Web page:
Since founding Katalyst in 2002, Kutcher, along with Goldberg, has put about a dozen feature films and television shows into production, notably the movies Guess Who and The Butterfly Effect, plus MTV’s Punk’d, Miss Guided, a new sitcom on ABC, E!’s Pop Fiction, in which the paparazzi get punked, and Game Show in My Head, a reality series coming soon to CBS. As an actor, Kutcher has pretty much specialized in variations on one cinematic genre: according to him, “silly comedy” (Dude, Where’s My Car?), “social-commentary comedy” (Guess Who), and “romantic comedy” (Just Married). He began to feel trapped in the role of the “dumb handsome guy.” “I started to get this attitude about being funny,” he says, “like, are you laughing at me or with me?” That’s part of the reason he’s done dramatic films like The Butterfly Effect, but it’s also why he has embarked with such diligence on a career as a producer.

Kutcher was never as dumb as the stoner kid he played on That ’70s Show. School “came really easy” for the former biochemical- engineering major (he dropped out of the University of Iowa when he was 19), and he seems to find the entertainment business as easy as he found his best subject, math. “He has this gift for looking at popular culture and creating something that guys totally want to see,” says Cameron Diaz, his costar in the upcoming non-Katalyst comedy What Happens in Vegas....about a couple who get married after a night of debauchery and end up trying to scheme each other out of a huge slot-machine payout. “That’s because he’s one of them, a regular guy, and he still sees himself that way.”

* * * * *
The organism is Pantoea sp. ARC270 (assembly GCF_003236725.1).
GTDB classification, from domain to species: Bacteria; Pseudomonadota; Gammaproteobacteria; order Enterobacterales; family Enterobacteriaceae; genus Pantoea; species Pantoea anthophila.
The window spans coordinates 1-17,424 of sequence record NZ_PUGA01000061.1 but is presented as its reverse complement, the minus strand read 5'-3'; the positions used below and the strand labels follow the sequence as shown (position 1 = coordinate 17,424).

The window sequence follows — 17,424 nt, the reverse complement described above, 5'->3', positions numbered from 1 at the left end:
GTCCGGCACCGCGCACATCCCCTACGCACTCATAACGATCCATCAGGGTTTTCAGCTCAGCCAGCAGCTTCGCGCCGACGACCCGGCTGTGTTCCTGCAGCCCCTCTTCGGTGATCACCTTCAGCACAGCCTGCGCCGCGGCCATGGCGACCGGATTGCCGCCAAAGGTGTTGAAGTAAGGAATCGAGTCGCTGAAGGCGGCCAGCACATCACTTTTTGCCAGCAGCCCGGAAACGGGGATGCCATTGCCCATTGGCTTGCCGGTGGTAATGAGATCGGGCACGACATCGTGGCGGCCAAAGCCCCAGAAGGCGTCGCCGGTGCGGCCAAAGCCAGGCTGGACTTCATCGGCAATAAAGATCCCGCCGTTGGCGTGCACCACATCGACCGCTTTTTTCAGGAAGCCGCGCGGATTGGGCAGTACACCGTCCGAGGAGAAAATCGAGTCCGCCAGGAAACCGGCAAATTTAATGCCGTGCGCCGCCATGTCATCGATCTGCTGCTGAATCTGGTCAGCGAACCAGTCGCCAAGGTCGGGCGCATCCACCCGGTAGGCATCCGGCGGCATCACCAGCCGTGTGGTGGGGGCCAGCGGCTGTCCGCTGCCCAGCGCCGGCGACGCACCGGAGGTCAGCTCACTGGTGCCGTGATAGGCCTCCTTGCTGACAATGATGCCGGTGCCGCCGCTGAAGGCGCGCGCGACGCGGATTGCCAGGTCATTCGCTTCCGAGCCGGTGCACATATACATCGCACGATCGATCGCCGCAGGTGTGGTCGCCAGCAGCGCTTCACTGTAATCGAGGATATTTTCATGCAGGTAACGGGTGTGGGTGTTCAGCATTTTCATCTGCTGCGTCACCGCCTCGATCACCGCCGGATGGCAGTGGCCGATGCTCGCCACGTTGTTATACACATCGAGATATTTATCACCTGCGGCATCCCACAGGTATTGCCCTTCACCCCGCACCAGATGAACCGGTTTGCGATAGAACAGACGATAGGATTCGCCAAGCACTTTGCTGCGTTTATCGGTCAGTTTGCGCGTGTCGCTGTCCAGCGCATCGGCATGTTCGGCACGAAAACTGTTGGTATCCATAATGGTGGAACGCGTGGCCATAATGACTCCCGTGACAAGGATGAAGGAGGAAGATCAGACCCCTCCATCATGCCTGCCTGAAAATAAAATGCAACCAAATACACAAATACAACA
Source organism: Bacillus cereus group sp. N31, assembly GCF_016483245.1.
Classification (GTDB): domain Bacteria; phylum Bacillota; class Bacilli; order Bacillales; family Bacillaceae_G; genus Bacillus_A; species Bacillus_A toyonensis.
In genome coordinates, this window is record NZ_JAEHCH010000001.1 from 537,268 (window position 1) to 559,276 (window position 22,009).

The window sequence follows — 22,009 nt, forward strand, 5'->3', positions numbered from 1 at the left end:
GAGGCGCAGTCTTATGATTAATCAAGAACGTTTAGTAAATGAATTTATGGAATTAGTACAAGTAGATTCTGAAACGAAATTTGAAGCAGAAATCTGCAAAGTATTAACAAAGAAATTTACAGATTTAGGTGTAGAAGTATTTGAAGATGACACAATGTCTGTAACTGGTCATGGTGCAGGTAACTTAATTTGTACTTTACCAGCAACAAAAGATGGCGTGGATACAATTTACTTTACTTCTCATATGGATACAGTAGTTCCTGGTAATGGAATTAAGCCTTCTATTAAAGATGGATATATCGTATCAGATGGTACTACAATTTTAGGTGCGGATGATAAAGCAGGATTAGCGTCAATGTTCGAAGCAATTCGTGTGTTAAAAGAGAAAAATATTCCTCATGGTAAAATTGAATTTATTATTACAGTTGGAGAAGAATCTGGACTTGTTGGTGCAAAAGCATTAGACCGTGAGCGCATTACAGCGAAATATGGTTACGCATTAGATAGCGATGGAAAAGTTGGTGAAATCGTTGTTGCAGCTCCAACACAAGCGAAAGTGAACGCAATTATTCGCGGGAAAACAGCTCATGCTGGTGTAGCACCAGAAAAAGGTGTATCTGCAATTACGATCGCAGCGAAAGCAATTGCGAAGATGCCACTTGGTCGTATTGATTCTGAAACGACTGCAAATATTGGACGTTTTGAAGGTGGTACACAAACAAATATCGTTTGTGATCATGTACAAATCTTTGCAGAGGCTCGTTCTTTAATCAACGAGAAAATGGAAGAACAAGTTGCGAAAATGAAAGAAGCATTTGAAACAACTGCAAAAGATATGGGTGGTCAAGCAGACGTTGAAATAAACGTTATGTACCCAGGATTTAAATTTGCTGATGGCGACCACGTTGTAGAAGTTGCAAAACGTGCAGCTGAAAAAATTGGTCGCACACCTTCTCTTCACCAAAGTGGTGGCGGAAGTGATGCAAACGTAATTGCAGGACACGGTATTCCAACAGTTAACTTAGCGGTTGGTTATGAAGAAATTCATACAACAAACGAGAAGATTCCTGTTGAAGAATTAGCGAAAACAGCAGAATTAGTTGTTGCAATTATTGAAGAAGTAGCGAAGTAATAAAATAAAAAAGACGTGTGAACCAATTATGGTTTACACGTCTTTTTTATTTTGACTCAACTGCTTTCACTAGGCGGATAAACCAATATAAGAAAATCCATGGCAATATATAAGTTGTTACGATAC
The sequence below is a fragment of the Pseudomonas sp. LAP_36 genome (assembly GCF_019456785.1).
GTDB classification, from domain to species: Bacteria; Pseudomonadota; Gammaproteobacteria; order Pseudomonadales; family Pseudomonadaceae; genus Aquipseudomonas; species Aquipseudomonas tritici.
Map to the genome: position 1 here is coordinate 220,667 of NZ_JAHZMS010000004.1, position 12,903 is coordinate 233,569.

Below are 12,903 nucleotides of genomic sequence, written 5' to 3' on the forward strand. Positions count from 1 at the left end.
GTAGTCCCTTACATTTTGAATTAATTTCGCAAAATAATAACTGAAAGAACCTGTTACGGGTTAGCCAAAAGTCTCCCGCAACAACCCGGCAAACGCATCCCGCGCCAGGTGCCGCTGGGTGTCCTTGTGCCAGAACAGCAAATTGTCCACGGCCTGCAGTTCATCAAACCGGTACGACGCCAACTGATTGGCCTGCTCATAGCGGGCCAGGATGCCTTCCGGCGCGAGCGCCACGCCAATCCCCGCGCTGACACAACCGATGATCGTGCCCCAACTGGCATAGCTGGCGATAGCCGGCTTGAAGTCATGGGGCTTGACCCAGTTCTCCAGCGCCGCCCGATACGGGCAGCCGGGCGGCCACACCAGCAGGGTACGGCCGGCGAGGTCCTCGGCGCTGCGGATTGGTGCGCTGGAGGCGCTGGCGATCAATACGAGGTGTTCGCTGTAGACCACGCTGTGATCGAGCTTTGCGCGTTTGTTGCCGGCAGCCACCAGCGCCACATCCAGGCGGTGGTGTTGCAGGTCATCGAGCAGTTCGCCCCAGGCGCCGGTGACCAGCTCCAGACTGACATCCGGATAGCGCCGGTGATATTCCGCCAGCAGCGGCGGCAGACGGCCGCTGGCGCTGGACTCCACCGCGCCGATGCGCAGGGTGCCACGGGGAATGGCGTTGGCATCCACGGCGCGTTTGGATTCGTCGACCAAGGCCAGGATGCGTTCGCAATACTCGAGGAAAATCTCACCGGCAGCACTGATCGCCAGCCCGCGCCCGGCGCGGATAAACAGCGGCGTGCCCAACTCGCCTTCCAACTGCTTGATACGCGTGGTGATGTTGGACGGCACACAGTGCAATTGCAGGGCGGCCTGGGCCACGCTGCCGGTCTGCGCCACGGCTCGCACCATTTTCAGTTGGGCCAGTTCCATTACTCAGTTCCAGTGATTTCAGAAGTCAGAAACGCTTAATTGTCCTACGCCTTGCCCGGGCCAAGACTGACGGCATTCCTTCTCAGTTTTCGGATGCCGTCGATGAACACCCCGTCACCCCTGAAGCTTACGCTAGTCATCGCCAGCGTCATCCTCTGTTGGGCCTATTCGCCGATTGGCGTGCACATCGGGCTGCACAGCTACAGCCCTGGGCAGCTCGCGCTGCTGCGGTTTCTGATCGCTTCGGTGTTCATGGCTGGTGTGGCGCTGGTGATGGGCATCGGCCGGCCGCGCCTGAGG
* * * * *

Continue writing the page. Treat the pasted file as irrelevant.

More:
When Diaz walked into Katalyst’s reception area earlier today, taking long, loping steps, her spindly legs wrapped in knee-high tan boots, Kutcher was at her heels.

“I’m doing SNL,” he said to her, sounding hyper. “You have to come out.”

“Totally, that could be great,” said Diaz, who looked a little too tan, kind of orange in the office’s white light.

“During the monologue, like, you could come on, where you’re thinking you’re hosting and I think I’m hosting,” Kutcher said.

“Oh my god. That could be so funny.”

Kutcher kept going. “Like, ‘Hi, I’m Cameron Diaz.’ And then I’m like, ‘Cameron, what are you doing?’”

“I’m hosting Saturday Night Live,” she said, picking up the riff. “What are you doing?”

I’m hosting SNL.”

I’m hosting SNL.”

Diaz threw her arms around Kutcher. “Oh my god, totally—we have to do it.” They kissed each other on the cheek.

Kutcher brainstorms on his feet. The windows in his corner office, where a Walter Payton jersey and a Jill Greenberg photo of a grizzly bear flank the sofa (he’s a Bears fan), serve as a memo pad on which he sketches out ideas in wipe-away marker—words like viral and integrate and guerilla are scribbled in blue and red ink, with arrows and spirals extending outward. “I think out loud. I go crazy with the marker while I talk,” Kutcher explains. It looks like show-business algebra.